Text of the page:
A track record of successful work is not enough. Make sure your video vendor is a good, friendly communicator - and that means they return your emails and phone calls in a timely manner. Poor communication can be an indicator of deeper problems that you don’t want to get caught up in.
3. The scary side of memory cards
In the old days, video was recorded onto tape, and each tape was labeled as soon as it was recorded. Tapes also had little tabs you could pry off, to prevent recording over material.
Today’s cameras are different. They record onto in-camera memory cards that offer huge advantages over tape – in image quality, file size, and re-usability.
Unfortunately, those cards also pose one significant hazard: If your videographer forgets to offload the video he just shot, he can record over it without even realizing it.
One of our clients hired a videographer to film an important live presentation. He set up his camera, checked audio, and recorded the presentation. All good.
But it was a very busy week for the videographer, and he was distracted.
Somehow he didn’t realize that he’d forgotten to offload the video files.
The next day the videographer had another shoot, so he set up his camera and pressed ‘record’ - and recorded over our client’s video files. Though he tried everything, the files were permanently lost.
It’s critical that your video production vendor have processes in place that minimize the possibility of an accident with your video files.
4. What the heck is that sound?
When most people think about video, they can forget that audio is just as important. And just like video can go wrong, so can audio.
One client hired a videographer to record a series of interviews with some very important people. The client doesn't know what went wrong – only that large portions of the audio were “garbled” and “sounded like a robot was talking.”
There are many possibilities:
- The interview might have been recorded in an area with a lot of electromagnetic interference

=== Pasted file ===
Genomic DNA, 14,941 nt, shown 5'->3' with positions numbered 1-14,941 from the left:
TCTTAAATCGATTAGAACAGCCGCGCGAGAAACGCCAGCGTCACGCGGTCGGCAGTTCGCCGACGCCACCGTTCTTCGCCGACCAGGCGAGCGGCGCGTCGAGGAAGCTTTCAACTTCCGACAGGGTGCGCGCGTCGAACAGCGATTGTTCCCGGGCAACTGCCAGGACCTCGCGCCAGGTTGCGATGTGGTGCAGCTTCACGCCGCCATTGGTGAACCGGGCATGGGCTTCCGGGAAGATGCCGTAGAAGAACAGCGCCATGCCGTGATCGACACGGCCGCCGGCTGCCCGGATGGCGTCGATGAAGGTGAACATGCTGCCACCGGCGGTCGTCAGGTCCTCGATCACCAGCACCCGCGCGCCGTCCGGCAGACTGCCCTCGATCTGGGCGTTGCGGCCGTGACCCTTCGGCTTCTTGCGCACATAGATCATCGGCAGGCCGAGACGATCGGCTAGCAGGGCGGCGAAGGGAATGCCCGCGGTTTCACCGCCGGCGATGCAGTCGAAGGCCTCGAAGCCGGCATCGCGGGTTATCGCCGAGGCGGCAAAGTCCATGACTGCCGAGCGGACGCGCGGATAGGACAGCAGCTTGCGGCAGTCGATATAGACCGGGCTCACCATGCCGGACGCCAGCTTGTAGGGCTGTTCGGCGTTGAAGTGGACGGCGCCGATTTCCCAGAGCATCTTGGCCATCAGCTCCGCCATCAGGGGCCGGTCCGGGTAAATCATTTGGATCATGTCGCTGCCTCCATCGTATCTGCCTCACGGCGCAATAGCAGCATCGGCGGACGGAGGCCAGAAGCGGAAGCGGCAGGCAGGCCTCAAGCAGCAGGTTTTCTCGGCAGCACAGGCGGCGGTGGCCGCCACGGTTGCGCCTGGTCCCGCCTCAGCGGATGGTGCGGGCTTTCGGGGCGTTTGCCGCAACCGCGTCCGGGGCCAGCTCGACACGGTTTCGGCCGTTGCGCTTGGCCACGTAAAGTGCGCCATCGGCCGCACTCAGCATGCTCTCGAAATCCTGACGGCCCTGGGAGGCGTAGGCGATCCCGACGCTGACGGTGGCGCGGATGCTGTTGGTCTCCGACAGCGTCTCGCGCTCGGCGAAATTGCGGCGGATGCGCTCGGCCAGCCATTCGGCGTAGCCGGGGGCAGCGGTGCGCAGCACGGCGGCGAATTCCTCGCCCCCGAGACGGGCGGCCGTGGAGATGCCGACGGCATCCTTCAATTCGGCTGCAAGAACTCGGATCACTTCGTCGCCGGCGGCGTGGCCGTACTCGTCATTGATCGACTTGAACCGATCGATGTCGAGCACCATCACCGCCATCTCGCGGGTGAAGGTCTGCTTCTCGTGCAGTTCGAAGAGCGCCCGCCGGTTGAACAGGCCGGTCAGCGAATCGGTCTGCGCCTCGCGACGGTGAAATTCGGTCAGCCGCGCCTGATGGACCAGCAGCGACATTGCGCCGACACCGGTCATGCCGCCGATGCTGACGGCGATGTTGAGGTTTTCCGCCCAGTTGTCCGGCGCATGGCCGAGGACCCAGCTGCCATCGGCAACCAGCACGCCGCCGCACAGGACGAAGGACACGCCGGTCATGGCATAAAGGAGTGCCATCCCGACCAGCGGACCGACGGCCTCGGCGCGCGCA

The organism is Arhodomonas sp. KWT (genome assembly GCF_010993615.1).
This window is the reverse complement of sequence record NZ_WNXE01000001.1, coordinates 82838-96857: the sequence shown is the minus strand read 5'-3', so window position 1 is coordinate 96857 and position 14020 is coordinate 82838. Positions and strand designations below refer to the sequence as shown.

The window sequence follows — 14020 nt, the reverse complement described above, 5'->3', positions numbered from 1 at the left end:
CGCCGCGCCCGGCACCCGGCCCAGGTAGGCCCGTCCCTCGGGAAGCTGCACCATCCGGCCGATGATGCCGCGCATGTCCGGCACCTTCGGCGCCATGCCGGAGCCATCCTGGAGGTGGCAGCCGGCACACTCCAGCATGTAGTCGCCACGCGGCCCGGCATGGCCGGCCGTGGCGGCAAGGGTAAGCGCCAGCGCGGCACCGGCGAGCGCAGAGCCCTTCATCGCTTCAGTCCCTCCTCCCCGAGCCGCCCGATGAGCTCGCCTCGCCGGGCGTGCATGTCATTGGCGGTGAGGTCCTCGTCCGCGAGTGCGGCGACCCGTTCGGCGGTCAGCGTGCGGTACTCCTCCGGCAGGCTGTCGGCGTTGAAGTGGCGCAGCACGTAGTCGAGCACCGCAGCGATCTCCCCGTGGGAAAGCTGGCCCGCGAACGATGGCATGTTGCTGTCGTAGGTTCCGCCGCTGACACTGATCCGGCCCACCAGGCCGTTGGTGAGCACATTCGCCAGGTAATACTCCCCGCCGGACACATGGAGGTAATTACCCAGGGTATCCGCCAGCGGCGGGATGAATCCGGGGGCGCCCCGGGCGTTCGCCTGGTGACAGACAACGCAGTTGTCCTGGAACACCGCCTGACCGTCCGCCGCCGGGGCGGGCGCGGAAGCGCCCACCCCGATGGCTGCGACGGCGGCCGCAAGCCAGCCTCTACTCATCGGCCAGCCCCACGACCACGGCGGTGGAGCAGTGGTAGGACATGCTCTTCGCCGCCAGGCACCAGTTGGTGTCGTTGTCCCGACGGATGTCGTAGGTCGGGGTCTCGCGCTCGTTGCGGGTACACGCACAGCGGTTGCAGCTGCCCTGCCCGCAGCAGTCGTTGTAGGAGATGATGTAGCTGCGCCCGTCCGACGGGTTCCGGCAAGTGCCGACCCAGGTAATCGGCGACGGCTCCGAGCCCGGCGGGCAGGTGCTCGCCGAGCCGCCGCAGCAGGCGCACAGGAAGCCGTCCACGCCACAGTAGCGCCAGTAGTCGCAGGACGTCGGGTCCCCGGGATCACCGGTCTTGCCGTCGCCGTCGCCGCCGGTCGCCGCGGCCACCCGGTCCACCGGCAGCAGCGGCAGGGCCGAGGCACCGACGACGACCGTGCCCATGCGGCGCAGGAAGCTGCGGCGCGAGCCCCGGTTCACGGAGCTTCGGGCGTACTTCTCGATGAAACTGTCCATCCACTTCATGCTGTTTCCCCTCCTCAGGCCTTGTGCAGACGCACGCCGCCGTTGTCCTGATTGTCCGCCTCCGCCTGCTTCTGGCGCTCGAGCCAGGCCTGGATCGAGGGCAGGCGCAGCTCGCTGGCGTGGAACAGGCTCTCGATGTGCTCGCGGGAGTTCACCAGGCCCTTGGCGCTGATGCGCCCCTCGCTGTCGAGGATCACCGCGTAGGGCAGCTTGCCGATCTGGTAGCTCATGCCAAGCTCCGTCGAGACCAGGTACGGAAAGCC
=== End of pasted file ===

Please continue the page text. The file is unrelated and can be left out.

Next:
- There might have been interference from nearby cell phones
- The videographer might have used a wireless microphone – they’re a lot more susceptible to interference
- There could have been equipment failure, such as a bad cable or a worn input on the camera
There could have been mismatched equipment
But to our client, the reason didn’t matter. What mattered is that much of the interview material was unusable because of bad audio.
Vendors must have video and audio equipment that’s in good condition, and they must check their equipment on a regular basis for integrity.
How we do things
We’ve been around since 2001, and so we’ve had time to develop systems and processes that minimize mishaps and keep our clients happy.
When it comes to production:
- We’re dedicated to keeping our equipment up-to-date
- We are constantly checking our equipment to make sure everything is in good repair
- If something isn’t working properly, we send it out for repair or we replace it
- Immediately following all shoots, memory cards are removed from cameras, and not put back into cameras until the media has been downloaded and backed up
- We are always cognizant of potential failure points – and going into shoots, we prepare for them
- Clear communication with our clients – and within our team - is a top priority
I’m not saying that we’ve never had a problem on a shoot. That would be a lie – because once in a while, things do go wrong. That's the nature of this business.
I am saying that we’ve learned to prepare for disaster, so that when things do go wrong, they’re not horror stories.